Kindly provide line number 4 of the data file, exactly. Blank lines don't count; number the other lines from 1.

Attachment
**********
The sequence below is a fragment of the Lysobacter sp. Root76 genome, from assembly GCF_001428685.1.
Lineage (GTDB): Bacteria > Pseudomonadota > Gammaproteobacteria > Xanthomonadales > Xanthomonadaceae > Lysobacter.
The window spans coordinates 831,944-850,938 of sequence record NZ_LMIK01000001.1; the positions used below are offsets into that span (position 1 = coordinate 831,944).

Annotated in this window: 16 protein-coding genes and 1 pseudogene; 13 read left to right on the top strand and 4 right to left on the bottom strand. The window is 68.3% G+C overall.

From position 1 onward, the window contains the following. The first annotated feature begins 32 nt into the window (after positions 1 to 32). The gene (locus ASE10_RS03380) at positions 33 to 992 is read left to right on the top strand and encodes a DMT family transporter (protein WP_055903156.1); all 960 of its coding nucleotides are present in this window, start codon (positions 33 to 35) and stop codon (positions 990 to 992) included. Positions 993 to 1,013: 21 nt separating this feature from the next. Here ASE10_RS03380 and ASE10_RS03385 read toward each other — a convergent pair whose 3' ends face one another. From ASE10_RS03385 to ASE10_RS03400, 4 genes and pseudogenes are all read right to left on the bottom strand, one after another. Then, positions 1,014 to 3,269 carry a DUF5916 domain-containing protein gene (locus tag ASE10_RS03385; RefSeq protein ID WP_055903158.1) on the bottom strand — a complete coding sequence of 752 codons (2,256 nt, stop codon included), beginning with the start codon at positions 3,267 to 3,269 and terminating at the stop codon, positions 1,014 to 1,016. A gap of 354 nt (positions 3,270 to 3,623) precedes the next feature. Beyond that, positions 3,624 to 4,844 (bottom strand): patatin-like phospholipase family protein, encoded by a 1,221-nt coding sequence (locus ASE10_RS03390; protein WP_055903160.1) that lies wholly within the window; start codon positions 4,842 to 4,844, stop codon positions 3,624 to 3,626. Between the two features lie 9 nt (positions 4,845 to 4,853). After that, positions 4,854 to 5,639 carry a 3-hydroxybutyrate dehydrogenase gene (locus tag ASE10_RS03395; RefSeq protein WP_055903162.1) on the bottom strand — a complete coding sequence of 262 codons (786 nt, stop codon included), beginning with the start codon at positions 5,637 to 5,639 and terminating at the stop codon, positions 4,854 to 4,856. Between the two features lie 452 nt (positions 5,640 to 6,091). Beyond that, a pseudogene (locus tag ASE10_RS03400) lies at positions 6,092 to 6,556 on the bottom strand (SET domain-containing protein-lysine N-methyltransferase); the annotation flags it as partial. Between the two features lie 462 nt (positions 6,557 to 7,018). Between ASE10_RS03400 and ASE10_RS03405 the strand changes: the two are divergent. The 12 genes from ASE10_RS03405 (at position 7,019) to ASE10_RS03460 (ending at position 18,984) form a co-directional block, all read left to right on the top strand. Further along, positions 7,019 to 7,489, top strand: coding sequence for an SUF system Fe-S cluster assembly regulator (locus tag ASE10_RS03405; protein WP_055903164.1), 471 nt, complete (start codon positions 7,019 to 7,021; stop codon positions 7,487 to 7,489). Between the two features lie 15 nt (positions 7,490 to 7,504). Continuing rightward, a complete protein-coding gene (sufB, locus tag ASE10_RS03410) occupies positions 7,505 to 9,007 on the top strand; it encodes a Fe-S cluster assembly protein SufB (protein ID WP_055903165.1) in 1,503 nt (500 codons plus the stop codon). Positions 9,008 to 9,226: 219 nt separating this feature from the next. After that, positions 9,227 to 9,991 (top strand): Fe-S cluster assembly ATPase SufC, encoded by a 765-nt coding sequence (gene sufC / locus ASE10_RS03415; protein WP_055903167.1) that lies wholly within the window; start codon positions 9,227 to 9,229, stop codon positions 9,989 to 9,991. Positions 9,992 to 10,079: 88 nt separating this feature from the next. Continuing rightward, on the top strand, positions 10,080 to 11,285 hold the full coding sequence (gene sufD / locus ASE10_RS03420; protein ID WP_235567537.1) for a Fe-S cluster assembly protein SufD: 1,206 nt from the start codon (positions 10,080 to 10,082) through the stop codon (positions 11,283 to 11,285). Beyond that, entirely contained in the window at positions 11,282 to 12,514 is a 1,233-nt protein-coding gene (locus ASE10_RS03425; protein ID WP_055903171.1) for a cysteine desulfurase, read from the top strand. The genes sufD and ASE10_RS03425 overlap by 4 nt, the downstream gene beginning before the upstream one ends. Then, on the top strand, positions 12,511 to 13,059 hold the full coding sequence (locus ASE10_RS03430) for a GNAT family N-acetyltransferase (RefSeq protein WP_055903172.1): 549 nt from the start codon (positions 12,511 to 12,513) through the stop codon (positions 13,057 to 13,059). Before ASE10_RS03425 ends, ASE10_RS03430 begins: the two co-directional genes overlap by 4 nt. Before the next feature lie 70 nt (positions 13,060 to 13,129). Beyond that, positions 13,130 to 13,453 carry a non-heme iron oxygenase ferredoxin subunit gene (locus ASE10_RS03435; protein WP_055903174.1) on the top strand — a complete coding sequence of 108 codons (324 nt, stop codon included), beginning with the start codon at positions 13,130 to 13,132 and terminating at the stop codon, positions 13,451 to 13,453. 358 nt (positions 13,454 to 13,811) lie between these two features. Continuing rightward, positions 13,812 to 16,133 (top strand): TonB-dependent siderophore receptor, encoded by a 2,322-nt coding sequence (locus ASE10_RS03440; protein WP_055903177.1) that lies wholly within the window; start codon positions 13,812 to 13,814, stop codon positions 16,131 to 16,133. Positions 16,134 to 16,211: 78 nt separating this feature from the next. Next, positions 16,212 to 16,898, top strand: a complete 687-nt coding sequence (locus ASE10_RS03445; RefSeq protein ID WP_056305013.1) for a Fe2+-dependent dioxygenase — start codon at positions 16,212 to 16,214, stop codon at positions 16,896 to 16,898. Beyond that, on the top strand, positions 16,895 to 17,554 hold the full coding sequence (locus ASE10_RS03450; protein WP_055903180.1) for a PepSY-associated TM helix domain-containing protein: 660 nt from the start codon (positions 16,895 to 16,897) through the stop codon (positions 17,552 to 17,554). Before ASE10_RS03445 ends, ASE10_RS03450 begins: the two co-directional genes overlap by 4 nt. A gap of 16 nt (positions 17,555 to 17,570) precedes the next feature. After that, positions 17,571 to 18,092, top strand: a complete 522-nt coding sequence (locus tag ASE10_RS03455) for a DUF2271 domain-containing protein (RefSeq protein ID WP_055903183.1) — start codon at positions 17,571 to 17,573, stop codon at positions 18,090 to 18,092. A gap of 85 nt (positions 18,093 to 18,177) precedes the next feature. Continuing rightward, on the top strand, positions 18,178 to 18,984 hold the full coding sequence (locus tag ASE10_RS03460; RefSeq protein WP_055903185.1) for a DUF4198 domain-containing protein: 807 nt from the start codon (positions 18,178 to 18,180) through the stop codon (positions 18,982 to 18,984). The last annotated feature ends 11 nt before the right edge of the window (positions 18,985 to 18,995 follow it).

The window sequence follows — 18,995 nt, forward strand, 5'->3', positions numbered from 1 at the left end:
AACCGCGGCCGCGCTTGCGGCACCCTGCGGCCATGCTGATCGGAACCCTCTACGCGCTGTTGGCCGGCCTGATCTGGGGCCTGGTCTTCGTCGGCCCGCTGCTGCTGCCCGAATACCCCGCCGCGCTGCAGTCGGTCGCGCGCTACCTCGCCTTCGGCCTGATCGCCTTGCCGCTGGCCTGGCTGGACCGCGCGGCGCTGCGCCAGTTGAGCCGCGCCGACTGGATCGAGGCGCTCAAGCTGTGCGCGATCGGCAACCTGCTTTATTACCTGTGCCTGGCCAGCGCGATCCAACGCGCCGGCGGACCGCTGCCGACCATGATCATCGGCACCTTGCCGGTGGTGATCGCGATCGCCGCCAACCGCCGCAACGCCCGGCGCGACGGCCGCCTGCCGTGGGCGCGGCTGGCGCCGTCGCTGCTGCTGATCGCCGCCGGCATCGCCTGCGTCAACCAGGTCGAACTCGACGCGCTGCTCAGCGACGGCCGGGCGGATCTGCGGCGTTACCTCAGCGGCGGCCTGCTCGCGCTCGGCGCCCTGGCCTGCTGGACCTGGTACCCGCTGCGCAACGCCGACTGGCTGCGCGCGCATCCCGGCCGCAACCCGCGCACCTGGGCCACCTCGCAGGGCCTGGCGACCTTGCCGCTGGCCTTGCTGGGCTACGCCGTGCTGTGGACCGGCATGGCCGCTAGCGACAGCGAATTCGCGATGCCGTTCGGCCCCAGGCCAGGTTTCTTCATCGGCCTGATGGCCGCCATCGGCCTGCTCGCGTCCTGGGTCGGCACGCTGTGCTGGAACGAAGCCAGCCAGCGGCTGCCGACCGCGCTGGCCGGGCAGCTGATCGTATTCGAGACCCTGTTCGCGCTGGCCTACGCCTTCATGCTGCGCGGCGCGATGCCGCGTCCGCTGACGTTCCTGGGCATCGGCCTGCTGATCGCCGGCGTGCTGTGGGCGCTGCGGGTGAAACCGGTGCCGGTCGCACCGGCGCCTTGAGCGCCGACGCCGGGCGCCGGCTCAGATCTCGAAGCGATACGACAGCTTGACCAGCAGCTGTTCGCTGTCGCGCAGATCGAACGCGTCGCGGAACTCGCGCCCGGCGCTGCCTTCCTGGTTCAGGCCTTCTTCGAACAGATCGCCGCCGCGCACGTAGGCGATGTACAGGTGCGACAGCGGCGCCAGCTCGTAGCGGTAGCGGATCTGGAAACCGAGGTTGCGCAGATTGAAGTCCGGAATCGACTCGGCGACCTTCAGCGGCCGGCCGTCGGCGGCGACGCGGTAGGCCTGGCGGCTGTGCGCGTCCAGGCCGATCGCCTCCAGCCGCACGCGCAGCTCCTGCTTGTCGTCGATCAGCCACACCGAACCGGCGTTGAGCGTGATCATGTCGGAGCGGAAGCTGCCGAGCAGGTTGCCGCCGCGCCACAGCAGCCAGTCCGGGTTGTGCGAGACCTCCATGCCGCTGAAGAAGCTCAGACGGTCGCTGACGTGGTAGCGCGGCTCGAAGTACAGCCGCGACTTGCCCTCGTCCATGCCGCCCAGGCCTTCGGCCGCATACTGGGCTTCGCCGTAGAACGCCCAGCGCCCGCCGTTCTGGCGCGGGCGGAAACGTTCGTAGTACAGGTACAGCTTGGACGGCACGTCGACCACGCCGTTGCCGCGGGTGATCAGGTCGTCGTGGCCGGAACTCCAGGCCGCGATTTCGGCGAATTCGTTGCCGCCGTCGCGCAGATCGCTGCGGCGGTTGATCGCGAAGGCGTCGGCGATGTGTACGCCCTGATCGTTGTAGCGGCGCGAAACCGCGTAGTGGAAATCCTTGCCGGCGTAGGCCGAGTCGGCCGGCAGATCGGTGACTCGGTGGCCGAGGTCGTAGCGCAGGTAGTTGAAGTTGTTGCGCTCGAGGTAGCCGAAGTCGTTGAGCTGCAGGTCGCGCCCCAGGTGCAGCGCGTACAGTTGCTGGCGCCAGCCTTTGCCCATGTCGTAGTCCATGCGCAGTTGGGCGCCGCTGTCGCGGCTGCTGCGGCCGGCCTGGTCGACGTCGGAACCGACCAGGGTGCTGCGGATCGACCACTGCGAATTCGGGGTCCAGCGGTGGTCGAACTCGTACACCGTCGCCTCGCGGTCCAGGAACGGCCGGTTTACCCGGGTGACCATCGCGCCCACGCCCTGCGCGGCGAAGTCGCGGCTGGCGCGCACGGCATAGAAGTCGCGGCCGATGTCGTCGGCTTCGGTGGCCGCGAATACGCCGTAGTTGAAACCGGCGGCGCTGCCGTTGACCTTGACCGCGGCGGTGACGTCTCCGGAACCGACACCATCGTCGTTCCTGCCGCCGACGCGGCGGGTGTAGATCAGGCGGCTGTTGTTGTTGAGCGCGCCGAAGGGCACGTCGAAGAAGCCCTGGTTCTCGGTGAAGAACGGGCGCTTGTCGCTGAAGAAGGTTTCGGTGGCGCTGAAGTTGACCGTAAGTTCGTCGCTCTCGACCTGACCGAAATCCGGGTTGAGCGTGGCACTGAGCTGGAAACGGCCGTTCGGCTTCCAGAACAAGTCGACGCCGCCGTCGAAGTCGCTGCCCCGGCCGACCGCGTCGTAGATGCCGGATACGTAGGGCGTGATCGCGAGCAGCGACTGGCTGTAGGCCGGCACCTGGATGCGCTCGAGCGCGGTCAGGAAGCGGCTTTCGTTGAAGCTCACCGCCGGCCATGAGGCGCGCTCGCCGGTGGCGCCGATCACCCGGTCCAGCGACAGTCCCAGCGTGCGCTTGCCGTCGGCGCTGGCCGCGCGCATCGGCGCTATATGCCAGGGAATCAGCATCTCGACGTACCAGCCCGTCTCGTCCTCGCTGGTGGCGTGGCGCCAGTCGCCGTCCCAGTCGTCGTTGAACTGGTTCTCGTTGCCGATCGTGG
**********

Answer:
Annotated in this window: 16 protein-coding genes and 1 pseudogene; 13 read left to right on the top strand and 4 right to left on the bottom strand. The window is 68.3% G+C overall.